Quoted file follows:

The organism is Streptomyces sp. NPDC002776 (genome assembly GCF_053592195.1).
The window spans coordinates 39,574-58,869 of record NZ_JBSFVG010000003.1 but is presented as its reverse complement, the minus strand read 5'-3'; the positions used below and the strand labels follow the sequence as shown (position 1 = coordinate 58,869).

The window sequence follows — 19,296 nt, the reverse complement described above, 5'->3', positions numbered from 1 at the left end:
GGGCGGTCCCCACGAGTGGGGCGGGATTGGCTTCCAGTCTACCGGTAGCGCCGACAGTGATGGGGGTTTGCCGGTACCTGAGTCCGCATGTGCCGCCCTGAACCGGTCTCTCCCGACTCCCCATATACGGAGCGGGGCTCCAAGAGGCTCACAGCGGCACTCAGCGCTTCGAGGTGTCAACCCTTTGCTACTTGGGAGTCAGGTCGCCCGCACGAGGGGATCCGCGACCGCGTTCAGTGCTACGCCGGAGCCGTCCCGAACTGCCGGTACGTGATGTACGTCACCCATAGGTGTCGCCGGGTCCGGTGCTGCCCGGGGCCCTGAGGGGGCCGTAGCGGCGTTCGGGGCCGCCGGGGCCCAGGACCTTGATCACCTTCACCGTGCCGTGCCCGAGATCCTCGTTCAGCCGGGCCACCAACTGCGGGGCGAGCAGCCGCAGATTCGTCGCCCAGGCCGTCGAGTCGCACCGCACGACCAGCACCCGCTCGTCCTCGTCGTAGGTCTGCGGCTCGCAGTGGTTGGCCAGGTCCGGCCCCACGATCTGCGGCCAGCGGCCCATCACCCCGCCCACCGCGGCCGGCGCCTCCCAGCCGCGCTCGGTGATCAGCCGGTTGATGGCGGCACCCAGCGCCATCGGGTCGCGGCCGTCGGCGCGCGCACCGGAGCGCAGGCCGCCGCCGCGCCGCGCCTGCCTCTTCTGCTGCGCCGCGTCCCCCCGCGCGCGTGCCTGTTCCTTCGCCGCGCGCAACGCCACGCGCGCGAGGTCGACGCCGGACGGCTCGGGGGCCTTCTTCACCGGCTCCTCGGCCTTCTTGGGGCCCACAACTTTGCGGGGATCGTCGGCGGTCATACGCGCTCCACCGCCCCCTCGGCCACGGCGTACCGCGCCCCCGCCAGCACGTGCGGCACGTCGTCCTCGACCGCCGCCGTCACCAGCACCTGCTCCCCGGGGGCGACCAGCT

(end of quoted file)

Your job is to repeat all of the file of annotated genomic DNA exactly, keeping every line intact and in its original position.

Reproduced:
The organism is Streptomyces sp. NPDC002776 (genome assembly GCF_053592195.1).
The window spans coordinates 39,574-58,869 of record NZ_JBSFVG010000003.1 but is presented as its reverse complement, the minus strand read 5'-3'; the positions used below and the strand labels follow the sequence as shown (position 1 = coordinate 58,869).

The window sequence follows — 19,296 nt, the reverse complement described above, 5'->3', positions numbered from 1 at the left end:
GGGCGGTCCCCACGAGTGGGGCGGGATTGGCTTCCAGTCTACCGGTAGCGCCGACAGTGATGGGGGTTTGCCGGTACCTGAGTCCGCATGTGCCGCCCTGAACCGGTCTCTCCCGACTCCCCATATACGGAGCGGGGCTCCAAGAGGCTCACAGCGGCACTCAGCGCTTCGAGGTGTCAACCCTTTGCTACTTGGGAGTCAGGTCGCCCGCACGAGGGGATCCGCGACCGCGTTCAGTGCTACGCCGGAGCCGTCCCGAACTGCCGGTACGTGATGTACGTCACCCATAGGTGTCGCCGGGTCCGGTGCTGCCCGGGGCCCTGAGGGGGCCGTAGCGGCGTTCGGGGCCGCCGGGGCCCAGGACCTTGATCACCTTCACCGTGCCGTGCCCGAGATCCTCGTTCAGCCGGGCCACCAACTGCGGGGCGAGCAGCCGCAGATTCGTCGCCCAGGCCGTCGAGTCGCACCGCACGACCAGCACCCGCTCGTCCTCGTCGTAGGTCTGCGGCTCGCAGTGGTTGGCCAGGTCCGGCCCCACGATCTGCGGCCAGCGGCCCATCACCCCGCCCACCGCGGCCGGCGCCTCCCAGCCGCGCTCGGTGATCAGCCGGTTGATGGCGGCACCCAGCGCCATCGGGTCGCGGCCGTCGGCGCGCGCACCGGAGCGCAGGCCGCCGCCGCGCCGCGCCTGCCTCTTCTGCTGCGCCGCGTCCCCCCGCGCGCGTGCCTGTTCCTTCGCCGCGCGCAACGCCACGCGCGCGAGGTCGACGCCGGACGGCTCGGGGGCCTTCTTCACCGGCTCCTCGGCCTTCTTGGGGCCCACAACTTTGCGGGGATCGTCGGCGGTCATACGCGCTCCACCGCCCCCTCGGCCACGGCGTACCGCGCCCCCGCCAGCACGTGCGGCACGTCGTCCTCGACCGCCGCCGTCACCAGCACCTGCTCCCCGGGGGCGACCAGCT